The Final Stretch

When I finally walked across that stage, fake diploma in my hand, I couldn’t help but feel underwhelmed by what was happening. I graduated high school, a 13-year marathon of awkward adolescence. For years it was built up as a grand conclusion to the first leg of my life. In many ways, it was an end: the rigid school schedule I’d known my whole life vanished in place of the more sparse but considerably more difficult layout of college life. Not having to wake up early in the morning sounds like the stuff of dreams for a high school student, but it wasn’t without its caveats.

There is a disguised beauty within a rigid schedule, especially when it comes to school. You make friends along the way who likely share your teen angst and dislike of waking up early. Like shitty retail jobs, you develop a bond through that baptism under fire. Some of my best friendships would never be if it weren’t for that old-fashioned, exhausting schedule.

This last week has put me in a reflective mood. I start my senior year of college tomorrow, something I didn’t think was possible a few years ago. Although much of my high school class have finished their leg of the race, I thankfully don’t feel like I’m lagging behind or wasted (too much) of my 20’s. I admit that I stayed in community college a few semesters too many, but if I didn’t take random classes like political science or history of film, I may have never thought to become a journalism major.

My time in Collin College, as scatterbrained as it often was, let me experiment and try classes out, not caring how they’d contribute to my degree plan. I realized that my favorite assignments, no matter the subject, were usually essays or research papers. I will never forget going to a theater production of the musical “First Date” and writing a review of one of my class assignments. The play itself was pretty basic, not trying to reinvent the wheel. However, it was superbly well done and the actors’ energy was contagiously enjoyable. I loved every minute because I was watching people do what they love and love what they do.

I wrote a glowing review of the production, complimenting the performances and how they elevated the material into something that felt fresh and unique. That’s the beauty of theatre and I will never not love that.

My theatre professor took me aside on the last day of class and told me how much she loved what I wrote. I never had a professor tell me anything like that and I could only manage to hastily give my thanks. She then asked me, with the utmost sincerity and even a bit of concern, whether not I knew I had a talent for writing. I will never forget that. Just writing this is making my eyes glisten. It was at that moment that I knew if I was going to seriously pursue a profession, it had to do something with writing.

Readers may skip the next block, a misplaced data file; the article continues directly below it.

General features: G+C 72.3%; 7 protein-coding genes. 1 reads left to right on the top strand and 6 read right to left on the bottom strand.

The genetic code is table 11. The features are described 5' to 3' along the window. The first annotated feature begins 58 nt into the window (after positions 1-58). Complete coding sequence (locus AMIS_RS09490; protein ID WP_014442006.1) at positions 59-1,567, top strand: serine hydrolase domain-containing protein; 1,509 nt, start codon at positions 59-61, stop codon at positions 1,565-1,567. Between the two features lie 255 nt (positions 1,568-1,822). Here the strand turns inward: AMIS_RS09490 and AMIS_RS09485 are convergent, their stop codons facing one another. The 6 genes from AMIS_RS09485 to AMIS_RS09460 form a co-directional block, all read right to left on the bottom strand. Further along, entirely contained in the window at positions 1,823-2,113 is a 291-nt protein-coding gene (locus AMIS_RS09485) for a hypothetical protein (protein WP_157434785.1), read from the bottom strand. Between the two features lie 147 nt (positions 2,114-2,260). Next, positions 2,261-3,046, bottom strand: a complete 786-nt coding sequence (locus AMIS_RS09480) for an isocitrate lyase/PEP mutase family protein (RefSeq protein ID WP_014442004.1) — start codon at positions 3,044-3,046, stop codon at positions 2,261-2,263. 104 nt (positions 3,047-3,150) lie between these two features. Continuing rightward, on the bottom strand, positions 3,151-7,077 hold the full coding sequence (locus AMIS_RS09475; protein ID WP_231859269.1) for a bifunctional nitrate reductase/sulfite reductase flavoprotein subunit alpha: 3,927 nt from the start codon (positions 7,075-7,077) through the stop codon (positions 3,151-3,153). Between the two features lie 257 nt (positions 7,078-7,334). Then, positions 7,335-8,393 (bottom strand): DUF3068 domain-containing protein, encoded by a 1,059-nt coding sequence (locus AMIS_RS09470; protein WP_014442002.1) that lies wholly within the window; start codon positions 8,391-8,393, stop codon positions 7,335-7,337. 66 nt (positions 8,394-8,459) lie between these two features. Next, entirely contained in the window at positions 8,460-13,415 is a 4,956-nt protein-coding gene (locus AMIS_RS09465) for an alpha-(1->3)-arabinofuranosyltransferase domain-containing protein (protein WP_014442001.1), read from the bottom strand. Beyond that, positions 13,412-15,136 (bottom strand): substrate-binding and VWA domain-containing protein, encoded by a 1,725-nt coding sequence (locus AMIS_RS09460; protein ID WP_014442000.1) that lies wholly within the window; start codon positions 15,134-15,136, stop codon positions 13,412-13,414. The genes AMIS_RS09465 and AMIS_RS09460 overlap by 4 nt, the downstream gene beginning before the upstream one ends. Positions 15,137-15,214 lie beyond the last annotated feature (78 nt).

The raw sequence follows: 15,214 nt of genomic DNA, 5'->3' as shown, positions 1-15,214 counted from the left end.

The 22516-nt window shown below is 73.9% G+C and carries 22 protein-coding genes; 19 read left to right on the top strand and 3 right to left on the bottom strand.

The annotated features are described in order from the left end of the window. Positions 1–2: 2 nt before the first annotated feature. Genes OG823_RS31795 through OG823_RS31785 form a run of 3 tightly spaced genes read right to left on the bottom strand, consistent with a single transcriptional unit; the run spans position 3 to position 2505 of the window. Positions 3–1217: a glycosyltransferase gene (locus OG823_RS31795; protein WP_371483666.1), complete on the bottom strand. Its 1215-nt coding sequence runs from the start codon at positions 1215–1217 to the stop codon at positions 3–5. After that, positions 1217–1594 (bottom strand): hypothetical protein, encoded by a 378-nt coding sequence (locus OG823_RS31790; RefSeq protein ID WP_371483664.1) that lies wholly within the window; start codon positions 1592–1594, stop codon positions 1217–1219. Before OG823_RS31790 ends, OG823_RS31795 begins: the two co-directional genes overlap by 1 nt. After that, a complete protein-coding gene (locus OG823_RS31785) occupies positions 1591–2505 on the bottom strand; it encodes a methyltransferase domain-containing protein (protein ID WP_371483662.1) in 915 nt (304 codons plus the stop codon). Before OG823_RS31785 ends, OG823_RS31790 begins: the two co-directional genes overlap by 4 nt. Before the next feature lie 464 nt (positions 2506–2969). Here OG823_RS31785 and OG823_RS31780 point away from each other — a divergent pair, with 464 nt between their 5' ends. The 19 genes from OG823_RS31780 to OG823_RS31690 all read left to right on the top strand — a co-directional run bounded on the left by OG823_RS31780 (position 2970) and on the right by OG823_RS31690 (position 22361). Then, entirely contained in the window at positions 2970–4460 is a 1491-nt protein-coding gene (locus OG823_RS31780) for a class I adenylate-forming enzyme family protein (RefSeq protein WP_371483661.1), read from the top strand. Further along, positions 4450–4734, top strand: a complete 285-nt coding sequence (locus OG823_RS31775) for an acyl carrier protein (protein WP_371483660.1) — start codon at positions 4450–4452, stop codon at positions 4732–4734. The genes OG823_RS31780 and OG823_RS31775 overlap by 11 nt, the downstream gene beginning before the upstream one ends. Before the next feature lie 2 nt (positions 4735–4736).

I’ve been thinking about that moment and, save for a couple of needless detours between then and now, how that was the first time I had a roadmap for a career. Every bit of success I’ve had in college wouldn’t be so if I didn’t write about a play that I had no prior plans of watching.

I was overly hyped about my senior year in high school. The finality of it all made me want to make every day special and amazing. I still appreciate where I was coming from then. At that time, I felt like I was finally enjoying high school and wanted that final year to be as eventful and spectacular as possible.

The paradox in trying to make every moment, every day as its own special thing is that it ceases to be unique. Trying to replicate the “good times” is what’s known as spiritual addiction, a completely normal attempt to coordinate the present moment to echo the triumphs of yesterday. I had a healthy helping of spiritual addiction at that time and, long story short, I learned about it the hard way.

Our greatest memories do not come from an intent to “have a good time” or meet the objective of making this the best day ever. Those fleeting delights are brought up from mindfulness, to be fully present in that moment. Trying to orchestrate or micromanage our daily lives in an attempt to reach that high is a losing battle because we’re trying to make this moment what it isn’t. I was emotionally and physically burned out from running a needless race, cowering from social situations and reverting to norms that made me too comfortable.

And then I graduated. Even though I appreciated that I made it this far, I knew I would’ve had to make an asserted effort to not walk that stage. I finished the race, not out of my own volition, but because that’s how it worked. I didn’t feel like I earned it, even though people gave their congratulations to a nauseating degree.

Six years later, I find myself on the eve of another senior year, this time on my own terms. Though I feel anxious about the classes I’m taking, not to mention stepping foot in a classroom in nearly a year, I know these problems are good problems. They are a byproduct of taking the extra step, of betting on myself, of seeing things through.

The year that awaits me is likely going to be a stressful one, full of challenges and even doubts. Come what may, I hope to take things as they come and recognize them for what they are, not what they are not or what they should be. If I do that, if you do that, somewhere in the challenges and countless existential crises will there be moments of clarity, honesty and joy.